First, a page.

Polluted and Dangerous:
America’s Worst Abandoned Properties and What can be Done About Them

By Justin Hollander


Built around 1943 to support the War effort, the Delco Appliance Factory is located between Orchard and Whitney Avenue in the Dutchtown neighborhood of Rochester (Marcotte 2004). While only one of thousands of similar manufacturing sites across the U.S., the Delco Factory stands as a useful point of beginning to introduce this book’s goals, approach and significance.

As the forces of globalization closed in on the automotive industry, the Delco Factory closed its doors and emptied the heroic building around 1995. From 1950 to 2000, Rochester lost nearly 1/3 of its population, going from a city of 322,000 to a city of just 220,000. Arson, crime, and dumping plague not just the Delco Factory, but the impacts spill over into the Dutchtown neighborhood. Rochester’ planning director estimated that properties more than ¼ mile away from the Delco Factory experience depressed property values due to the site. In a blighting fashion, the site spreads its impacts far beyond its immediate environs. Beyond the dangers of crime and abandonment, concerns about what and when some kind of new use will materialize at the site acts as a chilling effect on further investment.

Just over a mile away, city officials go about the ugly business of managing a declining American city. Ever optimistic, city leaders advance sustainability, economic development, education, and public safety agendas to revive their despondent hometown (Duffy 2006). The city boasts on its website about successful redevelopment projects, but what about the really serious sites like the Delco Factory that are literally dragging down their neighborhoods? What does the Delco Factory mean to the sustainability of Rochester? Do local officials think that these kinds of sites represent a real problem? If so, what do they do to address them and how successful are they? With environmental risks high and redevelopment costs higher, what can the City do?

Taking a national perspective, I ask about how cities across the U.S. address sites like the Delco Plant - what others have called HI-TOADS (High-Impact Temporarily Obsolete Abandoned Derelict Sites) (Greenberg et al. 2000). Fit within the larger context of sustainable communities, this book explores the how a city achieves sustainability while confronting decline. In the introductory chapter, I lay out the theoretical and empirical literature in this area, including a critical review of key scholarship in sustainability, urban planning, brownfields redevelopment, and environmental justice. In the second chapter, I describe, generally, what local officials think about these HI-TOADS based on interview research I conducted of twenty cities across the U.S from 2005-2006. In the next five chapters, I present detailed case studies of five cities and their efforts to address HI-TOADS during the same time period. Through each intimate portrait, I reveal the underlying nature of each city’s urban redevelopment practices and present the implications for urban, environmental, and planning theory. In the final chapter, I synthesize the case studies and tie the findings to the original goals of the book.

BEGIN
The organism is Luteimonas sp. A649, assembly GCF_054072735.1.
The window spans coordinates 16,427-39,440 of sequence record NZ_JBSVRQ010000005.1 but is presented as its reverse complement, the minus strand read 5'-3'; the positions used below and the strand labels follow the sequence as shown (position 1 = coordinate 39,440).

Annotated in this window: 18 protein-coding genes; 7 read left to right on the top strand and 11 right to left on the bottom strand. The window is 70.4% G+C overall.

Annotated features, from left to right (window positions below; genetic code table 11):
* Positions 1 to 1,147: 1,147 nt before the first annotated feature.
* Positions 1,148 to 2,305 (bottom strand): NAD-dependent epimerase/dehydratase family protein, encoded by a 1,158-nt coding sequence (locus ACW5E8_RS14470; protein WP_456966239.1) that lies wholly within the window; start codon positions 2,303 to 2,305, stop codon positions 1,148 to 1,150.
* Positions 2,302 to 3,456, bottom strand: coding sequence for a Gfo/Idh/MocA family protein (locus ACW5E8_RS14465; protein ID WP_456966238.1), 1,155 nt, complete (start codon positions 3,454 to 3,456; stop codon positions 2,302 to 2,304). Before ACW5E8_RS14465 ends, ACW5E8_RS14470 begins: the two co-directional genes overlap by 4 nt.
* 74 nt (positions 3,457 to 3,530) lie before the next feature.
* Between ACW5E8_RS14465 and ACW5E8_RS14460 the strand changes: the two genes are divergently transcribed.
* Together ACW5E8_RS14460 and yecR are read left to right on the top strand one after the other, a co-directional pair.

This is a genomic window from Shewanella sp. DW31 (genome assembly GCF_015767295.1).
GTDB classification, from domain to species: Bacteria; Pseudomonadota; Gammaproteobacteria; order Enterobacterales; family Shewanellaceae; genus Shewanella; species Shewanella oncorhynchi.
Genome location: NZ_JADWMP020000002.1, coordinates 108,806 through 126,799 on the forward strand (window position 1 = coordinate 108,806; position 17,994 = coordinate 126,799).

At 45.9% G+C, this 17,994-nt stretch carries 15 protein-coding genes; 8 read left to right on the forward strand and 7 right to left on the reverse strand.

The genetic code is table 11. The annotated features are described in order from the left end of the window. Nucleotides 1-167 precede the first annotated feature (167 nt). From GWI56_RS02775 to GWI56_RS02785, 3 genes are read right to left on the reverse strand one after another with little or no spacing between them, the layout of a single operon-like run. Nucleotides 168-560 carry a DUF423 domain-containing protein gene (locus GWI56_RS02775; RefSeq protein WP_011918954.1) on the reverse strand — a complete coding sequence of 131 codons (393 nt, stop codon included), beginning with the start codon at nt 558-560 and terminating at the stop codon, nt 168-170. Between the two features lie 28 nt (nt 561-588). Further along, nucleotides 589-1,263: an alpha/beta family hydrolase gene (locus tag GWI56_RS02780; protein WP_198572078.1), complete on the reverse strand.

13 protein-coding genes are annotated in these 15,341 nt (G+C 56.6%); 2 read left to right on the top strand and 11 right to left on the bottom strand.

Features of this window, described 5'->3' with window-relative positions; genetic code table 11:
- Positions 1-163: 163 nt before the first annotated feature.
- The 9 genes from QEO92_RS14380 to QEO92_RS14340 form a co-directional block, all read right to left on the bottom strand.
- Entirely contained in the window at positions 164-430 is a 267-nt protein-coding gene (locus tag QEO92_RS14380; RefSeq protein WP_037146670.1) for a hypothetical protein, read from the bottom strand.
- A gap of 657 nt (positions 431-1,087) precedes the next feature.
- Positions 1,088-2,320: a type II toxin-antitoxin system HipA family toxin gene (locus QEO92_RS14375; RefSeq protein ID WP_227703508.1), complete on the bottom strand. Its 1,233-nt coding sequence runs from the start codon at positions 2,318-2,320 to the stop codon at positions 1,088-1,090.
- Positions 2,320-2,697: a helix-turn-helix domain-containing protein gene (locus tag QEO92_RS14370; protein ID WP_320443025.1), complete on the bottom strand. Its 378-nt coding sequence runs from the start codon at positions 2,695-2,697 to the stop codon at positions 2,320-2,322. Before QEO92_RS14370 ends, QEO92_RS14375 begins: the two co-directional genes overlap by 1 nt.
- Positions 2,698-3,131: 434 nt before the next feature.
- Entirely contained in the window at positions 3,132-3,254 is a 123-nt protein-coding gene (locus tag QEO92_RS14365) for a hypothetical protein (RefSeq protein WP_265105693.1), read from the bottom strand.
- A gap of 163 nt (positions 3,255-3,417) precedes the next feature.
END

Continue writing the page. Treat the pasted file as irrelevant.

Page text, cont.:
This book contributes to a larger policy debate at the local, state, and federal level about how abandoned sites are part of the continual efforts to shape a sustainable community. This book illustrates the value for local officials in prioritizing the “high-hanging” fruit, the sites with the greatest neighborhood-wide impacts in order to achieve sustainability. Current federal and many state policies encourage local governments to make the easy deal, rather than challenging them to take on their most undesirable brownfields. This book lends support for a comparable ranking and listing system for brownfields with the greatest blight and property value impacts on their neighborhoods and concomitant prioritization for funding. By linking the neighborhood impacts of a site to wider city and regional sustainability goals, communities can better position themselves for the changes associated with landscape obsolescence and urban decline.

The book is also significant for practicing land developers and planners. The book’s thorough evaluation and exploration into the policies cities employ when faced with cities’ most severe brownfields is of great value to support the work of practitioners.